On August 5, 2010, the Brookings Project on U.S. Relations with the Islamic World hosted a roundtable discussion with Mohammad Waseem, Ford Foundation visiting fellow, on the evolving nature of political conflict within Pakistan and what impact U.S. policy has on these internal dynamics.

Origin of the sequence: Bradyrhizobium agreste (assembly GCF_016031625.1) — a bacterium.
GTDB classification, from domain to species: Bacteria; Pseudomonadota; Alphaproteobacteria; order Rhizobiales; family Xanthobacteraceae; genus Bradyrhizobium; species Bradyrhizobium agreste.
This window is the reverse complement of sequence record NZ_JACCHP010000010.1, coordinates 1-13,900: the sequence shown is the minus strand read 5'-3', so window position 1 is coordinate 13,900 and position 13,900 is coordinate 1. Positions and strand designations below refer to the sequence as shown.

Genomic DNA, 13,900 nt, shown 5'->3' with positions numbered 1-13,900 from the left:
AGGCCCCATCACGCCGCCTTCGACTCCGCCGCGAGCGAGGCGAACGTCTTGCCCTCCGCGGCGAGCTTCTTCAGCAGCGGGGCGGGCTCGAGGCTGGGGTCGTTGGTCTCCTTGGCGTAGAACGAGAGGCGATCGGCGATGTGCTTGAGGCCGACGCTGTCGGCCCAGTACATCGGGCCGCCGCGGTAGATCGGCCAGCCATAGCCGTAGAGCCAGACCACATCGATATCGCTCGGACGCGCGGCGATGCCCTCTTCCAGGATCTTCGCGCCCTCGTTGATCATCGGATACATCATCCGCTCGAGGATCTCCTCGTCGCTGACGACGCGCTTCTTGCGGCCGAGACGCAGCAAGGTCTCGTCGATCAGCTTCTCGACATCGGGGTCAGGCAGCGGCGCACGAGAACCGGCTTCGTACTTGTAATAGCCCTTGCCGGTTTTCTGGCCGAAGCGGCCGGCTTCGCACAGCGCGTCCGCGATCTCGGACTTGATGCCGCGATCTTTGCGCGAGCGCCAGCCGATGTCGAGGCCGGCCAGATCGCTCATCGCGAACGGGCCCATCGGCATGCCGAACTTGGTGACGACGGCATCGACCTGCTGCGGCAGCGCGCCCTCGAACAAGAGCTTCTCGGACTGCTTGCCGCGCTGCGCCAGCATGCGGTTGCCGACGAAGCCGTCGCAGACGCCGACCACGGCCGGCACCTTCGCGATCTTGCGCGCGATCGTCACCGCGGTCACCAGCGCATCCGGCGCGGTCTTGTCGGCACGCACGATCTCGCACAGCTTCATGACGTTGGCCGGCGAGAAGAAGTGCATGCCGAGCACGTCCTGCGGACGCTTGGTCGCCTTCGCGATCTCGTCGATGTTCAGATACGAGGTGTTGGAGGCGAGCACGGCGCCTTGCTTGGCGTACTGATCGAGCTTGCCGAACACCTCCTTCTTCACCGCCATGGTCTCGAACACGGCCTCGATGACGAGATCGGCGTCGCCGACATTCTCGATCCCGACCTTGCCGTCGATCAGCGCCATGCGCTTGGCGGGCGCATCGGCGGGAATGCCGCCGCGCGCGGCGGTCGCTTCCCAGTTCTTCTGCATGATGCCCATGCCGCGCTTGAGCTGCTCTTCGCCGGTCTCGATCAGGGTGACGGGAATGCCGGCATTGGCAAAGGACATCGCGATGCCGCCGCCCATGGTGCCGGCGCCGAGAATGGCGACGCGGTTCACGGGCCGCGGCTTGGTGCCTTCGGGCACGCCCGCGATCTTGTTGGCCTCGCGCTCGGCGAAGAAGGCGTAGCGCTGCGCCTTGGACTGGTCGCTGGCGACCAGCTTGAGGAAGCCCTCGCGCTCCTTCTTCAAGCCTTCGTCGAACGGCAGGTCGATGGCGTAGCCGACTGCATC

Since its founding, Pakistan has been riven by an array of internal conflicts – between the central government and the provinces; between migrants from the rest of South Asia and indigenous populations; between religious literalists, mystics, and modernists; between Sunni and Shi’i; between the country’s wealthiest, land-owning families and the far more numerous dispossessed poor; and between the civilian political establishment and the military and intelligence services. Professor Waseem, a distinguished Pakistani professor of political science affiliated with the Lahore University of Management Sciences, analyzed the major contending political forces in today’s Pakistan, and provided some of the historical context behind these struggles. He also discussed the growing U.S. role in Pakistan and its impact on these internal political dynamics. He concluded by sharing his thoughts as to what this all means for the future of Pakistan.
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